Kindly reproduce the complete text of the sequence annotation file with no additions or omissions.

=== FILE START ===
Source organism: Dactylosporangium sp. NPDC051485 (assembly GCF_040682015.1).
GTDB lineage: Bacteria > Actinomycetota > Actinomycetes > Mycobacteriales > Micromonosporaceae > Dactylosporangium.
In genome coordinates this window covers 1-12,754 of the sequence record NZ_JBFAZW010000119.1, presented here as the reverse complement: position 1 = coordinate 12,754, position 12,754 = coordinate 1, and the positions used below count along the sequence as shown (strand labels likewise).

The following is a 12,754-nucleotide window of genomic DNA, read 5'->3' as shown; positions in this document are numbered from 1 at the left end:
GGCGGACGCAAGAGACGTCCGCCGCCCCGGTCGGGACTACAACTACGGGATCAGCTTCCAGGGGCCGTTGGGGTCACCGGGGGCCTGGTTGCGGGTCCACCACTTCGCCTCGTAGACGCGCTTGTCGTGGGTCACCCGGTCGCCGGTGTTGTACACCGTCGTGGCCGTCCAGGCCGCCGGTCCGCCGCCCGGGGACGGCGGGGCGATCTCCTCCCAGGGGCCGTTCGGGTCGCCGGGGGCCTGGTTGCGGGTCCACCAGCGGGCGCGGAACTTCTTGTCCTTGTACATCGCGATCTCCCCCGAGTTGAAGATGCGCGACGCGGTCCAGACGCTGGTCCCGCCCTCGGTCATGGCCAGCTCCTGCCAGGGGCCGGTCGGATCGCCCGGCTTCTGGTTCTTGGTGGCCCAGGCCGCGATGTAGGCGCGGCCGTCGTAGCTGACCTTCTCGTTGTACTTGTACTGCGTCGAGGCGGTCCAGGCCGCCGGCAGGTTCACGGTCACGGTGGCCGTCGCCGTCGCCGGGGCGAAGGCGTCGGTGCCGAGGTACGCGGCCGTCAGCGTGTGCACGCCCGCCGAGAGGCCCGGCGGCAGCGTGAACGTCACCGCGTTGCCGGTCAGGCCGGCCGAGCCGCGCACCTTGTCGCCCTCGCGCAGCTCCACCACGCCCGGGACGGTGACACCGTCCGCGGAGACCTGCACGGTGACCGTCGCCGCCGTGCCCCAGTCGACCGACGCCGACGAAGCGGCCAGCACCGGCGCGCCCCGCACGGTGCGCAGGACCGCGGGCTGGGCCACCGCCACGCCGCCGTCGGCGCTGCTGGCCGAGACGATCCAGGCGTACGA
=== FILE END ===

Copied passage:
Source organism: Dactylosporangium sp. NPDC051485 (assembly GCF_040682015.1).
GTDB lineage: Bacteria > Actinomycetota > Actinomycetes > Mycobacteriales > Micromonosporaceae > Dactylosporangium.
In genome coordinates this window covers 1-12,754 of the sequence record NZ_JBFAZW010000119.1, presented here as the reverse complement: position 1 = coordinate 12,754, position 12,754 = coordinate 1, and the positions used below count along the sequence as shown (strand labels likewise).

The following is a 12,754-nucleotide window of genomic DNA, read 5'->3' as shown; positions in this document are numbered from 1 at the left end:
GGCGGACGCAAGAGACGTCCGCCGCCCCGGTCGGGACTACAACTACGGGATCAGCTTCCAGGGGCCGTTGGGGTCACCGGGGGCCTGGTTGCGGGTCCACCACTTCGCCTCGTAGACGCGCTTGTCGTGGGTCACCCGGTCGCCGGTGTTGTACACCGTCGTGGCCGTCCAGGCCGCCGGTCCGCCGCCCGGGGACGGCGGGGCGATCTCCTCCCAGGGGCCGTTCGGGTCGCCGGGGGCCTGGTTGCGGGTCCACCAGCGGGCGCGGAACTTCTTGTCCTTGTACATCGCGATCTCCCCCGAGTTGAAGATGCGCGACGCGGTCCAGACGCTGGTCCCGCCCTCGGTCATGGCCAGCTCCTGCCAGGGGCCGGTCGGATCGCCCGGCTTCTGGTTCTTGGTGGCCCAGGCCGCGATGTAGGCGCGGCCGTCGTAGCTGACCTTCTCGTTGTACTTGTACTGCGTCGAGGCGGTCCAGGCCGCCGGCAGGTTCACGGTCACGGTGGCCGTCGCCGTCGCCGGGGCGAAGGCGTCGGTGCCGAGGTACGCGGCCGTCAGCGTGTGCACGCCCGCCGAGAGGCCCGGCGGCAGCGTGAACGTCACCGCGTTGCCGGTCAGGCCGGCCGAGCCGCGCACCTTGTCGCCCTCGCGCAGCTCCACCACGCCCGGGACGGTGACACCGTCCGCGGAGACCTGCACGGTGACCGTCGCCGCCGTGCCCCAGTCGACCGACGCCGACGAAGCGGCCAGCACCGGCGCGCCCCGCACGGTGCGCAGGACCGCGGGCTGGGCCACCGCCACGCCGCCGTCGGCGCTGCTGGCCGAGACGATCCAGGCGTACGA